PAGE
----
As the global leader in asset management and securities servicing, BNY Mellon has a world-class appetite for the latest and greatest technology. With $22.4 trillion in assets under custody and administration, $1.1 trillion in assets under management, and a worldwide staff of 42,300 spread across 34 countries on six continents, the company leverages a massive amount of technology and the skills of a highly talented technology team that numbers in the thousands to stay on top of the hyper-competitive financial services industry.
“The common theme across all business units within BNY Mellon is technology,” Mike Keslar, CIO of Asset Servicing and Global Markets at BNY Mellon, said. “I view BNY Mellon as a technology organization because all of our businesses are tech-driven. In Pittsburgh, I think you would be hard-pressed to find another company with such a vast technology reach.”
BNY Mellon’s global technology engine relies on approximately 7,000 technologists based all over the world. Here in Pittsburgh, the company’s technology presence is substantial, with technologists based in the region accounting for more than 1,500 of BNY Mellon’s total technology positions. Fulfilling commitments made at the time of the merger of The Bank of New York and Mellon Financial Corporation in 2007, Pittsburgh has been designated as the company’s North American growth center and a technology center of excellence.
“Pittsburgh’s designation as BNY Mellon’s North American growth center is a very positive sign that the company is committed to growing its technology presence here in the region,” Keslar explained. “At any given time, there are many opportunities at BNY Mellon for talented technologists. We currently have more than 80 open technology positions in Pittsburgh alone.”
Keslar himself manages 1,600 technologists, just under 20 percent of whom are based here in Pittsburgh. The firm spans the entire technology spectrum, from an expansive mainframe capacity to an array of custom-built, customer-facing Web applications, and is currently seeking tech-based talent in all areas, including software engineering, systems architecture, infrastructure, and technology business analysts/project managers.
“At BNY Mellon, we are constantly trying to attract the top technology talent available in all areas,” Keslar said. “Project management skills and leadership potential are currently our top priorities in the candidate selection process. We want to bring in young people with tremendous upside to groom them as future technology leaders at the company. To help our recruits achieve their upside potential, we have a well-established IT leadership program in place that enables us to rotate high-potential staff through a variety of technology disciplines and businesses within the company, all the while providing them with executive-level mentoring. This program is available to top select graduates of technical programs at the undergraduate and graduate levels. Program participants have included many graduates from Pittsburgh-area colleges and universities, and several have already advanced to IT leadership positions.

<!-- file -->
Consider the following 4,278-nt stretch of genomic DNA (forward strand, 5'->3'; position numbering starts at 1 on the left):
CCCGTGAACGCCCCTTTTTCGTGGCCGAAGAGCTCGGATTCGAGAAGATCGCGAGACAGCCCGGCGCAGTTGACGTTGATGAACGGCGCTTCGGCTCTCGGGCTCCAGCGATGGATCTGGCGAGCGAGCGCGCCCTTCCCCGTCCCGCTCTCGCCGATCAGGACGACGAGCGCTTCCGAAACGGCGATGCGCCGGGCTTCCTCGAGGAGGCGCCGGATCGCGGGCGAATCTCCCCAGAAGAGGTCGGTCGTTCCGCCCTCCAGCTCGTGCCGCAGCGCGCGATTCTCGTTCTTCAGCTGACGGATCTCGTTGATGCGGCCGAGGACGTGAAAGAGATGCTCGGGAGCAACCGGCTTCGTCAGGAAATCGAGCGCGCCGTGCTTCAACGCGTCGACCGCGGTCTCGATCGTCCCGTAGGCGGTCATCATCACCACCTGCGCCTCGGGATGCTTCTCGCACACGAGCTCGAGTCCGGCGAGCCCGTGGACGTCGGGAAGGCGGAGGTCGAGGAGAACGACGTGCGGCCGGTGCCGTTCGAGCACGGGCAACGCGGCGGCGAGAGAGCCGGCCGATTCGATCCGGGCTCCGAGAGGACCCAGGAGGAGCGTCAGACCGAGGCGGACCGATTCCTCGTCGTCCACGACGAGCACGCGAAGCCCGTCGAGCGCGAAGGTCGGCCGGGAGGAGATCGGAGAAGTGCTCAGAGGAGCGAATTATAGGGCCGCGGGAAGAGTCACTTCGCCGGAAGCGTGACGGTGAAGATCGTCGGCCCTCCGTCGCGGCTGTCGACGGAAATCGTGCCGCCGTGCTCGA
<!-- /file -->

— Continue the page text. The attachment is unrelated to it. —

“The opportunities for the technologists we hire have no boundaries,” Keslar continued. “Because our IT footprint is global, we’re not just looking for candidates interested in Pittsburgh-based opportunities. We have tech positions open in Europe, India and Asia, as well as several major locations here in the U.S.”
With more than 42,000 employees worldwide and growing, BNY Mellon continues to add business lines and personnel through strategic acquisitions. Just in the last few months, the company made two considerable acquisitions to enhance its leadership position as a global provider of financial services. In February, BNY Mellon agreed to purchase PNC Bank’s Global Investment Servicing Inc. (GIS) business for $2.31 billion, significantly strengthening the company’s Asset Servicing line of business. Only a month later, the company announced that it will acquire BHF Asset Servicing GmbH for EUR253 million, a transaction that will establish BNY Mellon as the second largest asset servicing provider in Germany.
“The biggest challenge for me is keeping up with the demand that new business and strategic acquisitions are driving,” Keslar explained. “Technology is our lifeblood. Customer service is our highest priority as a company, and in our industry, you can’t be a leader in customer service unless you’re constantly enhancing your technology offerings and providing creative, innovative technology solutions to your clients.”
“We never have the problem of a drop off in demand. Our challenges are in the other direction —increasing our agility to meet the constantly evolving and growing technology needs of our customers,” he continued. “As someone who came into technology with a real-world business background, that’s the best part of my job: always being pressed to do more with technology, and knowing that the technology we develop is going to matter.”